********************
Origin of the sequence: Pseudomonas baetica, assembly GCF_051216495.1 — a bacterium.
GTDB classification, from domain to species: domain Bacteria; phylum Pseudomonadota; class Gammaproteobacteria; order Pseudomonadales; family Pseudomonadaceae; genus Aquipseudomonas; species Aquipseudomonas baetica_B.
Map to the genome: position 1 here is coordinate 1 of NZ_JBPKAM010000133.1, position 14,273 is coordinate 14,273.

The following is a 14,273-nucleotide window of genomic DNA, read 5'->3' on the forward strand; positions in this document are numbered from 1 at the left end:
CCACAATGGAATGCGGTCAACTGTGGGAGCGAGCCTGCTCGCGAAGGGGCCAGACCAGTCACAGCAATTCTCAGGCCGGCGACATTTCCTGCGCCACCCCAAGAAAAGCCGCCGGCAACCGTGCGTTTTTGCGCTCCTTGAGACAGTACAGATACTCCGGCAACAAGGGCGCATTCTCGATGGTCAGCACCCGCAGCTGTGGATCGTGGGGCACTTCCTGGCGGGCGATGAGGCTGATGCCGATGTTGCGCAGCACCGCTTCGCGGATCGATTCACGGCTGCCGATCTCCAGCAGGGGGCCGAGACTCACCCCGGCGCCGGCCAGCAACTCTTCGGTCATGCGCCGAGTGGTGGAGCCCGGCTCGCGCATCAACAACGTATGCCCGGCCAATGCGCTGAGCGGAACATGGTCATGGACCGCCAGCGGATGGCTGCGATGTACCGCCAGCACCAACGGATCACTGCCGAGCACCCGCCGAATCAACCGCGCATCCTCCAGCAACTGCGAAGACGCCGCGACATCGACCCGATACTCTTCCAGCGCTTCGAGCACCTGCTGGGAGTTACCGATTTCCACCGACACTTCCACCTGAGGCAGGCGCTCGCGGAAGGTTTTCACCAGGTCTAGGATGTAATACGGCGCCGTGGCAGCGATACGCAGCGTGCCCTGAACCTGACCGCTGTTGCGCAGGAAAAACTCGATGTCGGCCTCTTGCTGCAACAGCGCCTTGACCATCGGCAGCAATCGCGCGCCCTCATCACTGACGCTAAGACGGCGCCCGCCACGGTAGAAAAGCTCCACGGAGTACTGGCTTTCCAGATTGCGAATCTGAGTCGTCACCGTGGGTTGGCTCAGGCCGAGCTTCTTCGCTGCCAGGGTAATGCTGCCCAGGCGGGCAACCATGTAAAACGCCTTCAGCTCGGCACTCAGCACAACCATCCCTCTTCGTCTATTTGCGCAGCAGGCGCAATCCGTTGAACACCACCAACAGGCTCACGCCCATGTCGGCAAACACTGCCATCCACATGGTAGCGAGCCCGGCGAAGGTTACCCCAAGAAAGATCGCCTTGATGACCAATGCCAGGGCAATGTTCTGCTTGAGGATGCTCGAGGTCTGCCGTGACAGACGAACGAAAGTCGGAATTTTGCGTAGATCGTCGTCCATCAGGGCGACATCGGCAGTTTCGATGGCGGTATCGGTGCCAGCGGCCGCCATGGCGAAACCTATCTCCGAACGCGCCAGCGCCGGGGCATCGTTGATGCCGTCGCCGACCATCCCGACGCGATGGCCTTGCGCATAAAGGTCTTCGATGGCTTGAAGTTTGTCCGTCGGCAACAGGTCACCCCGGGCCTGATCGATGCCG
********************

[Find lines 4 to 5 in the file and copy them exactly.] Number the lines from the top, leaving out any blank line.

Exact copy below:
The following is a 14,273-nucleotide window of genomic DNA, read 5'->3' on the forward strand; positions in this document are numbered from 1 at the left end:
CCACAATGGAATGCGGTCAACTGTGGGAGCGAGCCTGCTCGCGAAGGGGCCAGACCAGTCACAGCAATTCTCAGGCCGGCGACATTTCCTGCGCCACCCCAAGAAAAGCCGCCGGCAACCGTGCGTTTTTGCGCTCCTTGAGACAGTACAGATACTCCGGCAACAAGGGCGCATTCTCGATGGTCAGCACCCGCAGCTGTGGATCGTGGGGCACTTCCTGGCGGGCGATGAGGCTGATGCCGATGTTGCGCAGCACCGCTTCGCGGATCGATTCACGGCTGCCGATCTCCAGCAGGGGGCCGAGACTCACCCCGGCGCCGGCCAGCAACTCTTCGGTCATGCGCCGAGTGGTGGAGCCCGGCTCGCGCATCAACAACGTATGCCCGGCCAATGCGCTGAGCGGAACATGGTCATGGACCGCCAGCGGATGGCTGCGATGTACCGCCAGCACCAACGGATCACTGCCGAGCACCCGCCGAATCAACCGCGCATCCTCCAGCAACTGCGAAGACGCCGCGACATCGACCCGATACTCTTCCAGCGCTTCGAGCACCTGCTGGGAGTTACCGATTTCCACCGACACTTCCACCTGAGGCAGGCGCTCGCGGAAGGTTTTCACCAGGTCTAGGATGTAATACGGCGCCGTGGCAGCGATACGCAGCGTGCCCTGAACCTGACCGCTGTTGCGCAGGAAAAACTCGATGTCGGCCTCTTGCTGCAACAGCGCCTTGACCATCGGCAGCAATCGCGCGCCCTCATCACTGACGCTAAGACGGCGCCCGCCACGGTAGAAAAGCTCCACGGAGTACTGGCTTTCCAGATTGCGAATCTGAGTCGTCACCGTGGGTTGGCTCAGGCCGAGCTTCTTCGCTGCCAGGGTAATGCTGCCCAGGCGGGCAACCATGTAAAACGCCTTCAGCTCGGCACTCAGCACAACCATCCCTCTTCGTCTATTTGCGCAGCAGGCGCAATCCGTTGAACACCACCAACAGGCTCACGCCCATGTCGGCAAACACTGCCATCCACATGGTAGCGAGCCCGGCGAAGGTTACCCCAAGAAAGATCGCCTTGATGACCAATGCCAGGGCAATGTTCTGCTTGAGGATGCTCGAGGTCTGCCGTGACAGACGAACGAAAGTCGGAATTTTGCGTAGATCGTCGTCCATCAGGGCGACATCGGCAGTTTCGATGGCGGTATCGGTGCCAGCGGCCGCCATGGCGAAACCTATCTCCGAACGCGCCAGCGCCGGGGCATCGTTGATGCCGTCGCCGACCATCCCGACGCGATGGCCTTGCGCATAAAGGTCTTCGATGGCTTGAAGTTTGTCCGTCGGCAACAGGTCACCCCGGGCCTGATCGATGCCG